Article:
Retirement Saving Tips for Late Starters

If you’re like the majority of Americans, then you may be behind in your retirement planning.  And the closer you get to retirement age, the more you might feel that your situation is hopeless.

It’s true that the best retirement plans are those that involve beginning early and aggressively saving for decades, taking full advantage of compound interest.  Nonetheless, if you find yourself in your 50s and unprepared, there’s still a lot of hope.

 

You’re not alone

According to a Retirement Confidence Survey that was carried out by the Employee Benefit Research Institute, 60 percent of American employees have less than $25,000 in retirement savings (this does not include the value of their home), and 36 percent of American employees have less than $1,000 in retirement savings.

These statistics are even worse when you focus on older workers.  Among those aged 55 and above, 41 percent of them have less than $25,000 in retirement savings and just 54 percent of them have actually calculated the amount of savings they’ll need for retirement. 

The good news is that it is never too late to start saving. The road to financial security for late starters is a little bit challenging; however, it is still possible if you buckle down and get strategic.

Here are a some tactics you can implement to help you catch up on your retirement savings.

 

1.  Boost your savings

Well, of course, right?  But this is a biggie, and it’s going to require a significant amount of sacrifice and focus if you’re trying to catch up.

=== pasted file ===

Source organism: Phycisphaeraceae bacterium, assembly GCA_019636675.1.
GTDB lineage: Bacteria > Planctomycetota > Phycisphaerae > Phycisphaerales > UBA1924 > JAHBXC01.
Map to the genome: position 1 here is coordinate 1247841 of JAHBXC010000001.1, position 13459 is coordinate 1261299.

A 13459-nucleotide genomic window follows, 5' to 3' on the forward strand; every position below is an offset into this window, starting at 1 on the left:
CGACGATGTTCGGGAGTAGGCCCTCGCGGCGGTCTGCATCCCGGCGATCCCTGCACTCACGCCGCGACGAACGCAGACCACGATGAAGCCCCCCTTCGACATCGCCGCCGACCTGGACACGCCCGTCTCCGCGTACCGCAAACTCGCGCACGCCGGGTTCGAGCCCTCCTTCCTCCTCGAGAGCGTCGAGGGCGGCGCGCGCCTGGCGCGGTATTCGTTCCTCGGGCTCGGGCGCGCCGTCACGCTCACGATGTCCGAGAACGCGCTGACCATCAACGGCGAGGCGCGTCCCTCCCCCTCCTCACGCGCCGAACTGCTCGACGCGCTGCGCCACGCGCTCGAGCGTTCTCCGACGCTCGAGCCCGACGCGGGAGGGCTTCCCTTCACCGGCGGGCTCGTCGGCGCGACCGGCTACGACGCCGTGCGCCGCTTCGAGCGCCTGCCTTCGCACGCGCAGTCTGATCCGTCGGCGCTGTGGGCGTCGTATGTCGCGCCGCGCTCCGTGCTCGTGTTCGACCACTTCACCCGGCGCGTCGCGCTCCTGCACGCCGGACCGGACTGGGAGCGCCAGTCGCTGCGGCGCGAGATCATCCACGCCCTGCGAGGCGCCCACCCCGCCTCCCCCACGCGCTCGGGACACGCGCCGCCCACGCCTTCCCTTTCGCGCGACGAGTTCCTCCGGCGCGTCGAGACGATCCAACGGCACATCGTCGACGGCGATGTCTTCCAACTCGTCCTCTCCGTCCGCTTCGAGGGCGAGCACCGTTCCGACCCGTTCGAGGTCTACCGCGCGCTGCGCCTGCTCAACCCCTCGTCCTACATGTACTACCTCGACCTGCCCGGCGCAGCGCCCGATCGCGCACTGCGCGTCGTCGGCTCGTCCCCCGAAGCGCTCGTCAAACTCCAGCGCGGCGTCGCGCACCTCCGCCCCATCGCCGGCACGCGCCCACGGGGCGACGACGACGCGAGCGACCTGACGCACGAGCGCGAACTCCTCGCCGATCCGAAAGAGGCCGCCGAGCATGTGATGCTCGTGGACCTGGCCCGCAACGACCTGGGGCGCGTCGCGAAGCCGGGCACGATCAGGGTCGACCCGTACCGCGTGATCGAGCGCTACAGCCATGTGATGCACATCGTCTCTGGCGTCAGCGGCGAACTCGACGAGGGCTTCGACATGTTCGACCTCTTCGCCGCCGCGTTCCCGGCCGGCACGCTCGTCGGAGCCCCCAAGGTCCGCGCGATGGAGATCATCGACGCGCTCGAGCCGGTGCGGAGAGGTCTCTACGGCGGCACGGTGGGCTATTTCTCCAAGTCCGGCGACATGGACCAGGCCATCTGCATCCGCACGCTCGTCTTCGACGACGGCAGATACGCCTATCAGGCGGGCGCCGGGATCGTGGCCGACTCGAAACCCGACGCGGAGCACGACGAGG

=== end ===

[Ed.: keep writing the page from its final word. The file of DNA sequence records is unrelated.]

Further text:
To increase your savings, you’ll have to decrease your spending and/or increase your income. This may be a real challenge for you, especially if you’re stuck in a pit of limiting beliefs and scarcity thinking.

You may need to challenge some of your thought patterns surrounding money and wealth.  It could be these very beliefs and perceptions that are keeping you from making financial progress.

If you’re living paycheck to paycheck, you’ll need to get creative.  Here are a few ideas to get you started:

  • Drive used cars instead of new ones
  • Get rid of unnecessary insurance policies
  • Consider getting a new/second job
  • Eliminate any unnecessary expenses
  • Bank the raise
  • Increase your savings automatically with an automatic withdrawal plan from your paycheck
  • Get rid of all consumer debt

All of these ideas will provide more cash flow that you can apply to your savings.  But everyone’s situation is unique, so take some time to brainstorm your own list.

 

2.  Convert non-producing assets into retirement savings

When you get serious about saving, you’ll probably get to a point where you’ve exhausted all the ordinary methods and need to think of some alternative strategies. 

If you’ve paid off your debt, reduced your expenses, gotten a raise, and you’re still coming up short with your savings goals, consider increasing your cash flow using these tactics:

  • Downsize your home
  • Sell a car
  • Relocate where you live / move to a lower cost housing market
  • Reverse your mortgage
  • Rent out a room
  • Sell other assets such as jewelry, antiques, vacation home etc

Some of these ideas may seem extreme, but your future financial security is at stake.  Weigh the cost of the sacrifice today with the benefit you’ll experience in retirement.

 

3.  Maximize tax-deferred savings

It is much easier to save for retirement when your employer and the government pay part of the bill.  You can benefit from this in two ways:

  1. Through an employer-matching savings program
  2. Through tax-deferred savings which provide an up-front tax advantage to you

For instance, if your combined federal and state marginal tax rate is 35 percent, you can put your money in a 401(k) or IRA and it will only cost you 65 cents on the dollar. The government will pay the remaining amount by deducting it from your tax bill.

Below are a few other strategies that you can use to catch up on your retirement planning by having the government and your employer pay part of the bill:

  • Maximize your retirement plan contributions